On Legalising Airbnb in Singapore

It's that time of the year when people pack their bags in search of the snow again. How ironic it is that while we're flying northwards, the people from up there are moving downwards towards the equator for a warmer winter. I guess the grass is always greener on the other side.

This holiday, I have heard from many friends about their Airbnb stays overseas. Some have had good experiences, while some have indifferent hosts whom they have never met in person. Idk which of these options are better, since personally, I'd like it if I had a local to talk to and who could bring me around, but living with someone may mean more restrictions. Especially on my behaviour, heh. My parents think I am a disaster at home, which I agree is totally different from my prim and proper image I try to upkeep when there are other people around. For example, I don't comb my hair after I bathe. I only comb my hair when I am going out or when there are visitors.

Recently, the Singapore govt has also been looking into legalising the Airbnb business in condominiums and HDB flats through clearer regulations on short-term rental. For those who are staying home this Christmas season, Airbnb may sound like a welcomed option to provide an extra income for those who have an spare bed around their homes, and even physical company for those living alone. But I feel that Singaporeans may not yet be culturally ready to provide such a service.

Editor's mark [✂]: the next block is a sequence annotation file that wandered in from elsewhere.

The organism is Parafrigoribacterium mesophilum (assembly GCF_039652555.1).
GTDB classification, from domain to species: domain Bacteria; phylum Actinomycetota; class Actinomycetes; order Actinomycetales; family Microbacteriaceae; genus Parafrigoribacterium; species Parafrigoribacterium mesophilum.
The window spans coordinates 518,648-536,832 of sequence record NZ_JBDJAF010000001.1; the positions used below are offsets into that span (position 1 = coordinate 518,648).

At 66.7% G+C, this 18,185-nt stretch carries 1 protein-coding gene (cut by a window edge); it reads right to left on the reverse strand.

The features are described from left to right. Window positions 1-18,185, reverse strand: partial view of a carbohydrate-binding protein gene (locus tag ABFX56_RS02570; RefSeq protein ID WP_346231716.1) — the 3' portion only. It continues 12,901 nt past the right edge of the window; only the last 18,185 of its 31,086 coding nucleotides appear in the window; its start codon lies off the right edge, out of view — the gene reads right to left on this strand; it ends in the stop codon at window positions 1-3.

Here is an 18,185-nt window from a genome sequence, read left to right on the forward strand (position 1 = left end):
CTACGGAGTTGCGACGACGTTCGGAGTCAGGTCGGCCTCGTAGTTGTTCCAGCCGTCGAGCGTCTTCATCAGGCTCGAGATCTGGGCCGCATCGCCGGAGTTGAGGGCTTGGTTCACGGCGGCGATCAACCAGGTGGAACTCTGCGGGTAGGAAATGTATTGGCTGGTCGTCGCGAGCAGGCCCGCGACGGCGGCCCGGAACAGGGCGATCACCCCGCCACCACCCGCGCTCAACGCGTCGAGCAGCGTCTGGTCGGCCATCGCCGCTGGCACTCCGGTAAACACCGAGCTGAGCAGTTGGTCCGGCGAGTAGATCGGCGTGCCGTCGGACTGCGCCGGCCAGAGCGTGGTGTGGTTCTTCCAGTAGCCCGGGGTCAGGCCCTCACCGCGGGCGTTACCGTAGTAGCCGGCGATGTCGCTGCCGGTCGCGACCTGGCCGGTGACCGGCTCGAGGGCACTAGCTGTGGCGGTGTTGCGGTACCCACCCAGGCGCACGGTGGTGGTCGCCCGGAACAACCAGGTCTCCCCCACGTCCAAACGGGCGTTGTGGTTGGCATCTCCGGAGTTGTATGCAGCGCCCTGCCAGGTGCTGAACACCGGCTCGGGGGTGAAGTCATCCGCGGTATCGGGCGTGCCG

Many Singaporeans think that Singapore is too small, and that there isn't much to do around here for the tourists. They complain about almost everything at all, and have even been ranked the unhappiest people on the planet, although they do suddenly become the happiest people on a different scale, but that's another story for another day.

Airbnb services encourage close contact between locals and tourists. However, an image of unhappiness should not be what we want to portray to our guests. Instead, we should be proud of our nation and culture. Many people who see Airbnb solely for its economic motives fail to take this into account. Singaporeans have to learn to be appreciative of what we have before we can even begin to show it off to others. Otherwise, it may still be better for the tourists to stay in the hotels and take in the carefully constructed image of wealth and prosperity.